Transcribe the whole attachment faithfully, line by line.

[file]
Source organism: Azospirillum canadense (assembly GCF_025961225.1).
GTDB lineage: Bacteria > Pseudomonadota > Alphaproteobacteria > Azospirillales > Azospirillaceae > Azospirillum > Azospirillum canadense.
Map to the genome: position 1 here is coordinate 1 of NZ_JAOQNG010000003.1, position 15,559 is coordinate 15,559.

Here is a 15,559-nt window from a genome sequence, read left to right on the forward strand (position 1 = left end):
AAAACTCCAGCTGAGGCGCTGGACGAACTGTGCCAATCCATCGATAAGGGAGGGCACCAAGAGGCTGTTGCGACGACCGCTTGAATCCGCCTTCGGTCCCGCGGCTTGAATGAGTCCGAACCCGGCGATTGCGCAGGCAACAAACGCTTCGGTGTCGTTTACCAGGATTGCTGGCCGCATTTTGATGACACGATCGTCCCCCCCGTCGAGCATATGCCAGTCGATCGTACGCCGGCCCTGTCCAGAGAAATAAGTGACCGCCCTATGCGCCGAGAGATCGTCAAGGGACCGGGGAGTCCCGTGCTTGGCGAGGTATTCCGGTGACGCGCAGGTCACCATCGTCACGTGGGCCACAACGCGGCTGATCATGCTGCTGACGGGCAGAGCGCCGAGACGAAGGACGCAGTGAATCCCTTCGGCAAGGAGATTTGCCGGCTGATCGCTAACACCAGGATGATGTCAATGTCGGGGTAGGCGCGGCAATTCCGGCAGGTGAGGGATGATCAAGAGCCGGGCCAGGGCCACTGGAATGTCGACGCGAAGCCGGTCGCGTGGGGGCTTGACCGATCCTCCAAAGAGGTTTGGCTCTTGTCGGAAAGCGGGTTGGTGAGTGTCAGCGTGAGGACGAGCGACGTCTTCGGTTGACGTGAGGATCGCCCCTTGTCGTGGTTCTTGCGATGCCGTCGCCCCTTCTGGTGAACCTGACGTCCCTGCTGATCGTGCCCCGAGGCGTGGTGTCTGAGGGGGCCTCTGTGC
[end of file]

Source organism: Azospirillum canadense (assembly GCF_025961225.1).
GTDB lineage: Bacteria > Pseudomonadota > Alphaproteobacteria > Azospirillales > Azospirillaceae > Azospirillum > Azospirillum canadense.
Map to the genome: position 1 here is coordinate 1 of NZ_JAOQNG010000003.1, position 15,559 is coordinate 15,559.

Here is a 15,559-nt window from a genome sequence, read left to right on the forward strand (position 1 = left end):
AAAACTCCAGCTGAGGCGCTGGACGAACTGTGCCAATCCATCGATAAGGGAGGGCACCAAGAGGCTGTTGCGACGACCGCTTGAATCCGCCTTCGGTCCCGCGGCTTGAATGAGTCCGAACCCGGCGATTGCGCAGGCAACAAACGCTTCGGTGTCGTTTACCAGGATTGCTGGCCGCATTTTGATGACACGATCGTCCCCCCCGTCGAGCATATGCCAGTCGATCGTACGCCGGCCCTGTCCAGAGAAATAAGTGACCGCCCTATGCGCCGAGAGATCGTCAAGGGACCGGGGAGTCCCGTGCTTGGCGAGGTATTCCGGTGACGCGCAGGTCACCATCGTCACGTGGGCCACAACGCGGCTGATCATGCTGCTGACGGGCAGAGCGCCGAGACGAAGGACGCAGTGAATCCCTTCGGCAAGGAGATTTGCCGGCTGATCGCTAACACCAGGATGATGTCAATGTCGGGGTAGGCGCGGCAATTCCGGCAGGTGAGGGATGATCAAGAGCCGGGCCAGGGCCACTGGAATGTCGACGCGAAGCCGGTCGCGTGGGGGCTTGACCGATCCTCCAAAGAGGTTTGGCTCTTGTCGGAAAGCGGGTTGGTGAGTGTCAGCGTGAGGACGAGCGACGTCTTCGGTTGACGTGAGGATCGCCCCTTGTCGTGGTTCTTGCGATGCCGTCGCCCCTTCTGGTGAACCTGACGTCCCTGCTGATCGTGCCCCGAGGCGTGGTGTCTGAGGGGGCCTCTGTGC